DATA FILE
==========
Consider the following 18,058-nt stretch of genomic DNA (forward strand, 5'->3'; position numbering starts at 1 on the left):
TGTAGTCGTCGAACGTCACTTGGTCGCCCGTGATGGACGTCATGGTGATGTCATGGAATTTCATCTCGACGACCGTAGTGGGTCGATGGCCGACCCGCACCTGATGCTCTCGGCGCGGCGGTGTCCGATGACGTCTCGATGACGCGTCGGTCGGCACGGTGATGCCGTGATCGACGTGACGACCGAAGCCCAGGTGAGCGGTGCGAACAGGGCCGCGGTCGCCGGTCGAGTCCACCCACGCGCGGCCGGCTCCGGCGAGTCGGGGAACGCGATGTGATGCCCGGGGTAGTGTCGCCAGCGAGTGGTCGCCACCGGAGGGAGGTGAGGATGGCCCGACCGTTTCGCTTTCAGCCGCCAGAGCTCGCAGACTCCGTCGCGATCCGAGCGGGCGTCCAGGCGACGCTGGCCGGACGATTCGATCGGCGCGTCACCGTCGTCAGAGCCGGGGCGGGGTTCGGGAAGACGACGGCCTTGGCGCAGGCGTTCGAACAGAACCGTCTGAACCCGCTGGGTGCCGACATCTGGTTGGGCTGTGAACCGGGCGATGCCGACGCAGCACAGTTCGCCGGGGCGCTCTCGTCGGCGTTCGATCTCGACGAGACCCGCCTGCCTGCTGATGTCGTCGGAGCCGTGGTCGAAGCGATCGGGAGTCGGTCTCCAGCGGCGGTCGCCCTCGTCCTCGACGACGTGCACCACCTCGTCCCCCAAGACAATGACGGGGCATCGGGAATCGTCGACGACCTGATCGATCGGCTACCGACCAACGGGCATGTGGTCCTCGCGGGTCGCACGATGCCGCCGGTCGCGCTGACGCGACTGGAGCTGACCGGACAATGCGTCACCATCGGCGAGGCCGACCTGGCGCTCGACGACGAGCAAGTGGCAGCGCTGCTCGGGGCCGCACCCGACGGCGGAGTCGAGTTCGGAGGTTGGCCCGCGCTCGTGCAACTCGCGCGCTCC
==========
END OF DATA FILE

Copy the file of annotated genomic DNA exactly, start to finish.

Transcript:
Consider the following 18,058-nt stretch of genomic DNA (forward strand, 5'->3'; position numbering starts at 1 on the left):
TGTAGTCGTCGAACGTCACTTGGTCGCCCGTGATGGACGTCATGGTGATGTCATGGAATTTCATCTCGACGACCGTAGTGGGTCGATGGCCGACCCGCACCTGATGCTCTCGGCGCGGCGGTGTCCGATGACGTCTCGATGACGCGTCGGTCGGCACGGTGATGCCGTGATCGACGTGACGACCGAAGCCCAGGTGAGCGGTGCGAACAGGGCCGCGGTCGCCGGTCGAGTCCACCCACGCGCGGCCGGCTCCGGCGAGTCGGGGAACGCGATGTGATGCCCGGGGTAGTGTCGCCAGCGAGTGGTCGCCACCGGAGGGAGGTGAGGATGGCCCGACCGTTTCGCTTTCAGCCGCCAGAGCTCGCAGACTCCGTCGCGATCCGAGCGGGCGTCCAGGCGACGCTGGCCGGACGATTCGATCGGCGCGTCACCGTCGTCAGAGCCGGGGCGGGGTTCGGGAAGACGACGGCCTTGGCGCAGGCGTTCGAACAGAACCGTCTGAACCCGCTGGGTGCCGACATCTGGTTGGGCTGTGAACCGGGCGATGCCGACGCAGCACAGTTCGCCGGGGCGCTCTCGTCGGCGTTCGATCTCGACGAGACCCGCCTGCCTGCTGATGTCGTCGGAGCCGTGGTCGAAGCGATCGGGAGTCGGTCTCCAGCGGCGGTCGCCCTCGTCCTCGACGACGTGCACCACCTCGTCCCCCAAGACAATGACGGGGCATCGGGAATCGTCGACGACCTGATCGATCGGCTACCGACCAACGGGCATGTGGTCCTCGCGGGTCGCACGATGCCGCCGGTCGCGCTGACGCGACTGGAGCTGACCGGACAATGCGTCACCATCGGCGAGGCCGACCTGGCGCTCGACGACGAGCAAGTGGCAGCGCTGCTCGGGGCCGCACCCGACGGCGGAGTCGAGTTCGGAGGTTGGCCCGCGCTCGTGCAACTCGCGCGCTCC